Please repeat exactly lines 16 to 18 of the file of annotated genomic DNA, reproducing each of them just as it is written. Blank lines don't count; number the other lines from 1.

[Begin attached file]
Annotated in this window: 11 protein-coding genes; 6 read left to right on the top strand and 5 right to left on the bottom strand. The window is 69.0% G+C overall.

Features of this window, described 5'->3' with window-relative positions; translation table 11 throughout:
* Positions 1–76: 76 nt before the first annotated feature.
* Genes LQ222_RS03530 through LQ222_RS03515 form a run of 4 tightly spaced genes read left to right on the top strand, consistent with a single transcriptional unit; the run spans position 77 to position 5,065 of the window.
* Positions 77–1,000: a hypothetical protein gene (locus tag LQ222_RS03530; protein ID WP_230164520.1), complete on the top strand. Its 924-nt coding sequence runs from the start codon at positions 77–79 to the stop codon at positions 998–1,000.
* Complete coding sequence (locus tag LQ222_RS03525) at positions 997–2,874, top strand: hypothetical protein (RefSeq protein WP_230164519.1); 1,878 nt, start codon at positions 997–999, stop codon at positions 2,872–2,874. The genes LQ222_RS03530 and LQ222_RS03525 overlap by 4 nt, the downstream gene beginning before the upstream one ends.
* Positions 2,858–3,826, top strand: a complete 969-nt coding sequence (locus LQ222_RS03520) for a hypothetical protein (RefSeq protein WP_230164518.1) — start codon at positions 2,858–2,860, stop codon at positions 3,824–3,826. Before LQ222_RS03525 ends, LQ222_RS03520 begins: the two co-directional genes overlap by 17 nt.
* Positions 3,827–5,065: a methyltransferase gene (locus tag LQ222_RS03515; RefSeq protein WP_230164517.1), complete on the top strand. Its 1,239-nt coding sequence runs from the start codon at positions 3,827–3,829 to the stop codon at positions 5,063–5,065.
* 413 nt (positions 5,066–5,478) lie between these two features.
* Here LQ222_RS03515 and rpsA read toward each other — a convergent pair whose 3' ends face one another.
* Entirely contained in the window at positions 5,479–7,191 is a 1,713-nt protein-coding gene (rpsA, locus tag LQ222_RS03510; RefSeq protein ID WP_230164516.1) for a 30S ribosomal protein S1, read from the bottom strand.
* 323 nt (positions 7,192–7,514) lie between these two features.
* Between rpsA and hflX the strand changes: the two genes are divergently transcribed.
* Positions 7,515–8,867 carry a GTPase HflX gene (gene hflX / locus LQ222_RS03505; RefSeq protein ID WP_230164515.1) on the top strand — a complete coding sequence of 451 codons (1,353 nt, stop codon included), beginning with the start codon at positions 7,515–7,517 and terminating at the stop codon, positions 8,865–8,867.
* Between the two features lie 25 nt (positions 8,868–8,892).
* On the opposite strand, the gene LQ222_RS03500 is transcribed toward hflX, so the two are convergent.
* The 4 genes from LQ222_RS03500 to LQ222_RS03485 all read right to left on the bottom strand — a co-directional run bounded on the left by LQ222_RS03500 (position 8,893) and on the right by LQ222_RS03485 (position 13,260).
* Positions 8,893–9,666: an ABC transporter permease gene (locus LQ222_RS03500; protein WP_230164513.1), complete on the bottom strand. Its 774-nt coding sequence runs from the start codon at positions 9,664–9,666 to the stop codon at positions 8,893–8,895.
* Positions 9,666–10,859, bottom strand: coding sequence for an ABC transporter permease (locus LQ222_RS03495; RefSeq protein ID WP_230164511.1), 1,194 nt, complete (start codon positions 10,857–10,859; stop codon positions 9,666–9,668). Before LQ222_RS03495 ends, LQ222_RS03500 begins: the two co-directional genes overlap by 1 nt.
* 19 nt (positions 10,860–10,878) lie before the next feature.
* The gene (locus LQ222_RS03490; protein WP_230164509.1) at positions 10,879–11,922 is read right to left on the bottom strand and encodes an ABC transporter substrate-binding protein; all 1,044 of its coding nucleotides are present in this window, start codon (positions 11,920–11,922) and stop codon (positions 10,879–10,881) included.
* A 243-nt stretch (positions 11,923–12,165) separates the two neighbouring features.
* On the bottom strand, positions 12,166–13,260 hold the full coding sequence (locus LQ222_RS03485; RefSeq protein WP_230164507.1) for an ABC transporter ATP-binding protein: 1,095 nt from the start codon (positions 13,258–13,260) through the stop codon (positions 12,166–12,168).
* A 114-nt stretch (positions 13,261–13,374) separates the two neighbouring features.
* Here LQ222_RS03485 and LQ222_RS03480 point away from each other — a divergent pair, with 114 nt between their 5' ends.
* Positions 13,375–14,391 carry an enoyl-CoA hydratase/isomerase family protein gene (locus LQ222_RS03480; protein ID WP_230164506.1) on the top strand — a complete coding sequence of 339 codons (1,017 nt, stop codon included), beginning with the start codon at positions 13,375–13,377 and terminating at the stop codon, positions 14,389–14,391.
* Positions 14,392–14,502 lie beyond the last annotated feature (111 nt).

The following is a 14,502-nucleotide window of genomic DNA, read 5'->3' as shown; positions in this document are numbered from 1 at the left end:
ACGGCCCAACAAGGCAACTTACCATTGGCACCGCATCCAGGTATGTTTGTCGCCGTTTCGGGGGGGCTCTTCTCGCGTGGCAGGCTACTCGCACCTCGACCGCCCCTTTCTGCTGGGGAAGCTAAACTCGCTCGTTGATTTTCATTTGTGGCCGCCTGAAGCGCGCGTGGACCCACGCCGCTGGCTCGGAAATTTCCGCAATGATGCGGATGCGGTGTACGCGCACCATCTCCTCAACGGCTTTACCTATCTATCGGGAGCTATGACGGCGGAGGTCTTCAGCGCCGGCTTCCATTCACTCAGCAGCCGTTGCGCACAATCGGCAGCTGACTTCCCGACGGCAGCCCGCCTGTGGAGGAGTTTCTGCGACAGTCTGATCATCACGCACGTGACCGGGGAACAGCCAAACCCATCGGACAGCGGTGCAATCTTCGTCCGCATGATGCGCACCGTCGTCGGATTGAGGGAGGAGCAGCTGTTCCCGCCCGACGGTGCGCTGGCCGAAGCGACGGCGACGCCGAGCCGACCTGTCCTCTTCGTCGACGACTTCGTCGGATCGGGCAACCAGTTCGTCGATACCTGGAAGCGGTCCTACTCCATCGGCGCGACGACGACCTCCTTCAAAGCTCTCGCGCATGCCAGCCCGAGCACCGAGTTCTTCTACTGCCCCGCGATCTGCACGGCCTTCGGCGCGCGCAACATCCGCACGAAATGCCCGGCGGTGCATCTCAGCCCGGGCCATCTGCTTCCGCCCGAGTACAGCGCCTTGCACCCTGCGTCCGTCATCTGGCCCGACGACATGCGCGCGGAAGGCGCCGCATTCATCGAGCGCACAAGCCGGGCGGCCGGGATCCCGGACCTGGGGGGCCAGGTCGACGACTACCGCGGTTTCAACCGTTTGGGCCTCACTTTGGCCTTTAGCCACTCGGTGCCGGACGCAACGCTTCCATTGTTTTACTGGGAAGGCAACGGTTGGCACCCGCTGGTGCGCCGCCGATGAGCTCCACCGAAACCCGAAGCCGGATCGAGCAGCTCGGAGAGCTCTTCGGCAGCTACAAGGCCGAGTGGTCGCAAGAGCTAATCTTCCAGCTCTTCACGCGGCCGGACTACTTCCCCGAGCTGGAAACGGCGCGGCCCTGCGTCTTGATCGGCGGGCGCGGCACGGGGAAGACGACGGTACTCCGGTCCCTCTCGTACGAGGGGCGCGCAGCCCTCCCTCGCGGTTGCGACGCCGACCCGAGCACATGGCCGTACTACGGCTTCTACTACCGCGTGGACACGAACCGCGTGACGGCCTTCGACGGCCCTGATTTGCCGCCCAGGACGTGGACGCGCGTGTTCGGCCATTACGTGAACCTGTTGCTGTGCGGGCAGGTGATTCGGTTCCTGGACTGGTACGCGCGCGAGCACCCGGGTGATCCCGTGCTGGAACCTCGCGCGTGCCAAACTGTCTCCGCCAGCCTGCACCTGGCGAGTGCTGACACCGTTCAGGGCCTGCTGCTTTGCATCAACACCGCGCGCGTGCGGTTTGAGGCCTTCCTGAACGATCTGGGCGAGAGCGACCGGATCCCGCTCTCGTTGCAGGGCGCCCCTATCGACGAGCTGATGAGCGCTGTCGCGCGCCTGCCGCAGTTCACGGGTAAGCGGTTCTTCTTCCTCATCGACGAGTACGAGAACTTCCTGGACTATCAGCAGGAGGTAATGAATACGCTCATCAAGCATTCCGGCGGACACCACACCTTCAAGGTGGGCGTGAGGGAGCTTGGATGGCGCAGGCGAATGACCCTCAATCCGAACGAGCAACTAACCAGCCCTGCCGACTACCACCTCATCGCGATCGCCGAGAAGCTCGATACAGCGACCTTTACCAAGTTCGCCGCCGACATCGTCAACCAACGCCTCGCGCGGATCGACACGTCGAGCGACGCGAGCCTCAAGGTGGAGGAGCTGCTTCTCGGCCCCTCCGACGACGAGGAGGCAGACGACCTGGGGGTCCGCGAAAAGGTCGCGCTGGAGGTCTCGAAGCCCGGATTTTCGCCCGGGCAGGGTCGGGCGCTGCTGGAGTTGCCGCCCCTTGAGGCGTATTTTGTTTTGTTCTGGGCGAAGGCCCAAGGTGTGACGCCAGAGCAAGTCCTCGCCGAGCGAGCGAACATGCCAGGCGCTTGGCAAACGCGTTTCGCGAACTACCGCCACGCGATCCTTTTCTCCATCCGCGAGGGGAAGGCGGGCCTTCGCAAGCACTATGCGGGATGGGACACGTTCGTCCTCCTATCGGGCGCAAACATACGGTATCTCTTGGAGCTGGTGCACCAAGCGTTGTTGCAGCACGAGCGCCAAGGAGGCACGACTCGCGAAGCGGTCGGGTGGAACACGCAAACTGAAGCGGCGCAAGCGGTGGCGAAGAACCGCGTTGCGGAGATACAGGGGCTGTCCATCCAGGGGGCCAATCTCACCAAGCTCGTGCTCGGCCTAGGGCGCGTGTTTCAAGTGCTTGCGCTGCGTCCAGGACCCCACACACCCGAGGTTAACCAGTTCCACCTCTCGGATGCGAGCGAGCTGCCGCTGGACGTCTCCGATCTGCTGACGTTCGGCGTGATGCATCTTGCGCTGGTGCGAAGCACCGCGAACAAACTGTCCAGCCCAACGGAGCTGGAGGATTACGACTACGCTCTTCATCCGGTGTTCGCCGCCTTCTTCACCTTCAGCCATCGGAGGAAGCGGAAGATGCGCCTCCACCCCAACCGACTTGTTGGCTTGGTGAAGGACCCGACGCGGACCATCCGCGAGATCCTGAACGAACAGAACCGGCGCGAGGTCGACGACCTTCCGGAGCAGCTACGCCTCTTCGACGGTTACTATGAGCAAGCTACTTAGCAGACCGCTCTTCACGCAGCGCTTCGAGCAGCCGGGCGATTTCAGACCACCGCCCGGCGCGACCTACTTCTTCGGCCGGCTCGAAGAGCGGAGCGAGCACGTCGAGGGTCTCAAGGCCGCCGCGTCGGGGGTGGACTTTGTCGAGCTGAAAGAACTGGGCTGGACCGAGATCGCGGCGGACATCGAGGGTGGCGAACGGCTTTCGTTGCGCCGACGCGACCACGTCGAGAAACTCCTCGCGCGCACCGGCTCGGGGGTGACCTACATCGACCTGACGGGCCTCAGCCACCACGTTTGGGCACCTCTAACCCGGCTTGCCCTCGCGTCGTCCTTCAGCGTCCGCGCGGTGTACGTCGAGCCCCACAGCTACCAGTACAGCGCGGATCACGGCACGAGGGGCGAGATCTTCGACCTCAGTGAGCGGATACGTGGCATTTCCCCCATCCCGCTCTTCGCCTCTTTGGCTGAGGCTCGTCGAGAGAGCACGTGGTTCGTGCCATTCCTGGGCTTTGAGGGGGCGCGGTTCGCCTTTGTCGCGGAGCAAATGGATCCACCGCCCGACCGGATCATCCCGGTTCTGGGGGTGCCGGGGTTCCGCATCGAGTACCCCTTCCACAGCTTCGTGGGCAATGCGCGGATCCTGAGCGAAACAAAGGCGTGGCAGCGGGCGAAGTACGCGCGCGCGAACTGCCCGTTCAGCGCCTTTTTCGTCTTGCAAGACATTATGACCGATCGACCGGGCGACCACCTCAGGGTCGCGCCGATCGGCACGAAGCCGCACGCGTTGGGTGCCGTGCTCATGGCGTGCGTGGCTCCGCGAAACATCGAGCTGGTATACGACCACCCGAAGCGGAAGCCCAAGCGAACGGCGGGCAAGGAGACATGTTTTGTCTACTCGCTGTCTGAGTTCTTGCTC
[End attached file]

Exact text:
* On the opposite strand, the gene LQ222_RS03500 is transcribed toward hflX, so the two are convergent.
* The 4 genes from LQ222_RS03500 to LQ222_RS03485 all read right to left on the bottom strand — a co-directional run bounded on the left by LQ222_RS03500 (position 8,893) and on the right by LQ222_RS03485 (position 13,260).
* Positions 8,893–9,666: an ABC transporter permease gene (locus LQ222_RS03500; protein WP_230164513.1), complete on the bottom strand. Its 774-nt coding sequence runs from the start codon at positions 9,664–9,666 to the stop codon at positions 8,893–8,895.